Fleischer also liked blending orchestral music with that of other cultures. The first of these was ‘Triumph’, that featured Navajo music and dance and then ‘Echoes’, a unique collaboration showcasing Native American, Alaska Native and Hawaiian music, dance and drumming — a work Fleischer considered a highlight in his career. Yet another first, at least in Alaska, was the use of on-stage fireworks for sound effects, which required a special permit, during a presentation of the ‘1812 Overture’, when cannon sounds were needed, Reddick said.
“This was on our stage along with laser lights in the house,” Reddick said. ”This is something not many orchestras have probably tried."
Rick Goodfellow, another long-time symphony supporter, said: “Randy was in touch on the national level and he could see things done elsewhere that might work in Anchorage. He was a constant source of new ideas.”
“Not all of them panned out, but he was willing to take a chance,” Goodfellow said, and members of the orchestra and the community supported that.
Fleischer had a strong sense of showmanship, which was his way of making the symphony come alive. One memorable performance included a James Bond theme when Fleischer opened the concert descending from the ceiling, suspended in a harness, of course.
The symphony’s Halloween concerts quickly became popular with children and families as a safe alternative to door-to-door Trick or Treat in the dark, or bad weather. Children were able get candy at the end of the concert. Fleischer made a show of this, too. He conducted in costume and one time, Reddick recalled, he appeared in a chicken costume.
Fleischer is also remembered for his dedication to education and the ‘Young Peoples’ Concerts’ he and his wife Heidi brought to Anchorage, where elementary students are bused to the Alaska Center for the Performing Arts to see a concert created just for them.
Alaska was the first place the National Symphony Orchestra decided to tour when they made the goal to visit each state. This was in 1992.
Fleischer was the NSO's Associate Conductor and joined them on tour. “It was the first time I had seen him. He walked on stage to conduct a Young People's Concert looking like a rock star, a full head of flowing hair, black leather jacket and tight jeans. And the energy in that concert — wow!” Reddick said. “Kids loved it.”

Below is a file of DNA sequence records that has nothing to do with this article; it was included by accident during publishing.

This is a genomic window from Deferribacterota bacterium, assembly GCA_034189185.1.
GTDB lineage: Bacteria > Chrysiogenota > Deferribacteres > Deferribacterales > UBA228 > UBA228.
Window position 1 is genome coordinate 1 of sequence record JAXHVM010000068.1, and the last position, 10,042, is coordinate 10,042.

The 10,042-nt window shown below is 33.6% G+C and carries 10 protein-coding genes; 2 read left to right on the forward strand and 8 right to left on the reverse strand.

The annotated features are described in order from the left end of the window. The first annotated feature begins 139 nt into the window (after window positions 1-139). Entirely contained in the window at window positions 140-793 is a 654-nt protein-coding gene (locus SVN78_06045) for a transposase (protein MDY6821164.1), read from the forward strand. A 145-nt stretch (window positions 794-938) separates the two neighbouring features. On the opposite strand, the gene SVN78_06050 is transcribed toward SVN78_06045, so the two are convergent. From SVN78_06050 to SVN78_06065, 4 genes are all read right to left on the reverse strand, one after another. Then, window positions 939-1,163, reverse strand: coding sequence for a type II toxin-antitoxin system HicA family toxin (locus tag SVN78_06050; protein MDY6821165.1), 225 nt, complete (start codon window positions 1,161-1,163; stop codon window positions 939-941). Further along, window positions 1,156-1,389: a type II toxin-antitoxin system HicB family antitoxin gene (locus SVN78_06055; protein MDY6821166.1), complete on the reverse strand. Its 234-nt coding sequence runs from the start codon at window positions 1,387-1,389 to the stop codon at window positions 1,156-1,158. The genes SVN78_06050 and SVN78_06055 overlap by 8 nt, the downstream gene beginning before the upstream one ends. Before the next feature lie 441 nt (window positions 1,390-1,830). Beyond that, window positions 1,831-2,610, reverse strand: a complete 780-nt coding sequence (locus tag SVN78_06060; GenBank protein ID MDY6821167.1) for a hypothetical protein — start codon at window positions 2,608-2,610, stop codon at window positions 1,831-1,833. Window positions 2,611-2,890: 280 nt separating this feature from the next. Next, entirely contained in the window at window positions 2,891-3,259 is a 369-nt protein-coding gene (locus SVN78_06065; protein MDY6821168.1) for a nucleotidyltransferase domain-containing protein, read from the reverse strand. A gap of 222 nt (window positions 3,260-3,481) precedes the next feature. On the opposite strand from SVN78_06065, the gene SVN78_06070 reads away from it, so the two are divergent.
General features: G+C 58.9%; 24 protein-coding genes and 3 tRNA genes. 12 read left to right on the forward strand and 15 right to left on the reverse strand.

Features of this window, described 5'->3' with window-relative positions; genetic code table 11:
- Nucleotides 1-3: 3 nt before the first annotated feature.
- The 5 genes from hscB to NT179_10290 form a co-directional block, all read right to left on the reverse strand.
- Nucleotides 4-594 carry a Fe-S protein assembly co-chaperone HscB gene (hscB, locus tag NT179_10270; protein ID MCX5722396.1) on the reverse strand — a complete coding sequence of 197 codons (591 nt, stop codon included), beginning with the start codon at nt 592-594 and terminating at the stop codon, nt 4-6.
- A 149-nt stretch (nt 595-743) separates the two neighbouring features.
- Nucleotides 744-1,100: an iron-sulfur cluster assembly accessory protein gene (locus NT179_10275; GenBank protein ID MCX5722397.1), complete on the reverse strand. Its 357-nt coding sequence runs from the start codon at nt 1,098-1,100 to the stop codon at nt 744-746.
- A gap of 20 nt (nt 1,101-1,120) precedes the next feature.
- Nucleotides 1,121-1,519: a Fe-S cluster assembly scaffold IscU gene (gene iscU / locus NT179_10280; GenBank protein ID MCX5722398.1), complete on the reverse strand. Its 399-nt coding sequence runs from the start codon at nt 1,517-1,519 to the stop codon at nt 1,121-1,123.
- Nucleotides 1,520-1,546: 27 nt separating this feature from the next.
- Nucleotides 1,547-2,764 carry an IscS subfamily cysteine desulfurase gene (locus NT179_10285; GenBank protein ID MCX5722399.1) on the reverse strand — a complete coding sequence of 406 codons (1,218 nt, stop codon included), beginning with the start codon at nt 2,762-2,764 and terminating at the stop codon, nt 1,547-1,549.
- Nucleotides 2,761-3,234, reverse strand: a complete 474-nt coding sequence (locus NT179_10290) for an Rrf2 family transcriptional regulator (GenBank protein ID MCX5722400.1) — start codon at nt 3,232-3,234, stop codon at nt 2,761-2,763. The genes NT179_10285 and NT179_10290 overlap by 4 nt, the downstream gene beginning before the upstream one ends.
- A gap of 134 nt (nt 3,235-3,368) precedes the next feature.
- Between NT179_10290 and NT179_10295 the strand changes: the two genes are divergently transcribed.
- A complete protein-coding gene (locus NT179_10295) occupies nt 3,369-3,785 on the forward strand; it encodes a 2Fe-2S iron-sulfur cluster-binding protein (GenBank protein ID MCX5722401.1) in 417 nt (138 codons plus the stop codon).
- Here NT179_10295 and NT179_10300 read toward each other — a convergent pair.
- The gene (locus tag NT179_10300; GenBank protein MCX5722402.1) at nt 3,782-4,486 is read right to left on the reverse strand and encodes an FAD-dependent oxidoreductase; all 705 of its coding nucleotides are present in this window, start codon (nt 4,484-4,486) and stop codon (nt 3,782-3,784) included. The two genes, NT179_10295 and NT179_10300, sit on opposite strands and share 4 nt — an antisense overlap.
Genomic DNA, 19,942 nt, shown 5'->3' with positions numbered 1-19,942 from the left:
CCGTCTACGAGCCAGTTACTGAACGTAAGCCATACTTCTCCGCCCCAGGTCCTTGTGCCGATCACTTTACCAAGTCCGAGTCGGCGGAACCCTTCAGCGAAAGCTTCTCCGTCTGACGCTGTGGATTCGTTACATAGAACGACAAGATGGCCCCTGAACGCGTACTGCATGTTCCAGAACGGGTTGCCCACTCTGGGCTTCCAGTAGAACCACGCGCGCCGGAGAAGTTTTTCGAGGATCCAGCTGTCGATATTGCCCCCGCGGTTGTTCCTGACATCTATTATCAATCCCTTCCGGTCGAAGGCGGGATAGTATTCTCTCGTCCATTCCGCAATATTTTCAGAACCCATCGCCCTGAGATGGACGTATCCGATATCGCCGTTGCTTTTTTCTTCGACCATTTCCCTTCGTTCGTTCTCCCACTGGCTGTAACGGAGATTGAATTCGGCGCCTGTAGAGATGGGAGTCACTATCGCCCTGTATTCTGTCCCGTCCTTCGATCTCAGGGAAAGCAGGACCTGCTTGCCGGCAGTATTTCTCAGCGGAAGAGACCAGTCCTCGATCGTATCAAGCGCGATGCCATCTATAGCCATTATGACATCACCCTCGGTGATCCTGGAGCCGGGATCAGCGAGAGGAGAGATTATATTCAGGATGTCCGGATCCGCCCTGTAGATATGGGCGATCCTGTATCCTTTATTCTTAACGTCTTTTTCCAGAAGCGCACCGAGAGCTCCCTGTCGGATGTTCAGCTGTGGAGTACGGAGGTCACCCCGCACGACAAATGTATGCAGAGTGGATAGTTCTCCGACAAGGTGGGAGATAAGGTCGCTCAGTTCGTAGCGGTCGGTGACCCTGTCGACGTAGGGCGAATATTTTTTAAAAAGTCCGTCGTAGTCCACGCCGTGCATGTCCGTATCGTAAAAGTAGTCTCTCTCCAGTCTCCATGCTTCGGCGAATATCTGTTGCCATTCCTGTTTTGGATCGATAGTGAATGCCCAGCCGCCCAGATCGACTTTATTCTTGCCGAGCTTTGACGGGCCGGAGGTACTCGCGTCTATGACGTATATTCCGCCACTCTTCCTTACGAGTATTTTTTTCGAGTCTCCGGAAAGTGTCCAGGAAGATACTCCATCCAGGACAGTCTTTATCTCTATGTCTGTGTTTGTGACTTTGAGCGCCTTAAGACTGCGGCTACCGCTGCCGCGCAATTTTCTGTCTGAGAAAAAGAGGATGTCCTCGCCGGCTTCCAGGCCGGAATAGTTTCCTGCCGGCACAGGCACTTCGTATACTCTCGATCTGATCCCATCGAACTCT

Alaska must have made a strong impression on Fleischer because a few years later, when the Anchorage Symphony advertised for a new music director, he applied.
“I was thrilled,” Reddick said.
“He was a giant at what he did,” said Goodfellow. “He knew how to hold a crowd because he genuinely liked people. He liked music but he also liked ‘you,’” which people can sense, he said.
Fleisher’s touch with people is very unusual in a classical music director, Goodfellow said. It made him very effective as a leader of members of a community orchestra who were really volunteers, although they receive a modest stipend.
Goodfellow recalls one concert, Mozart’s Symphony No. 38 in D, also known as the Prague Symphony, where everything came together in a superb performance.
“Mozart is really hard and I remember thinking to myself, ‘that was really good, and these people (in the orchestra) are just people from across the town, down the street, and my neighbors.”
“This happened because of Fleisher’s leadership and the chemistry he had with the musicians,” Goodfellow said. “His greatest gift was his ability to bring out the best in people and he could do this because they knew he wanted them to look good in the community. It was never about himself.”
One reason young people related to Fleisher is that he loved rock and roll and modern music. According to his biography, Fleisher co-created the fusion classical-rock project ‘Rocktopia’, which ran as a theatre production on Broadway.
The sudden announcement of Fleisher’s death last Thursday was a shocker for the community but Reddick felt the bad news had to go out quickly.
“I did not want people to read about this on someone’s social media post; we wanted to get this out to the community fast,” she said.
Fleisher died at his home in Sherman Oaks, Calif.
So what now for the Anchorage symphony?
“We haven’t made plans yet,” Reddick said. “We have to come together as a family.”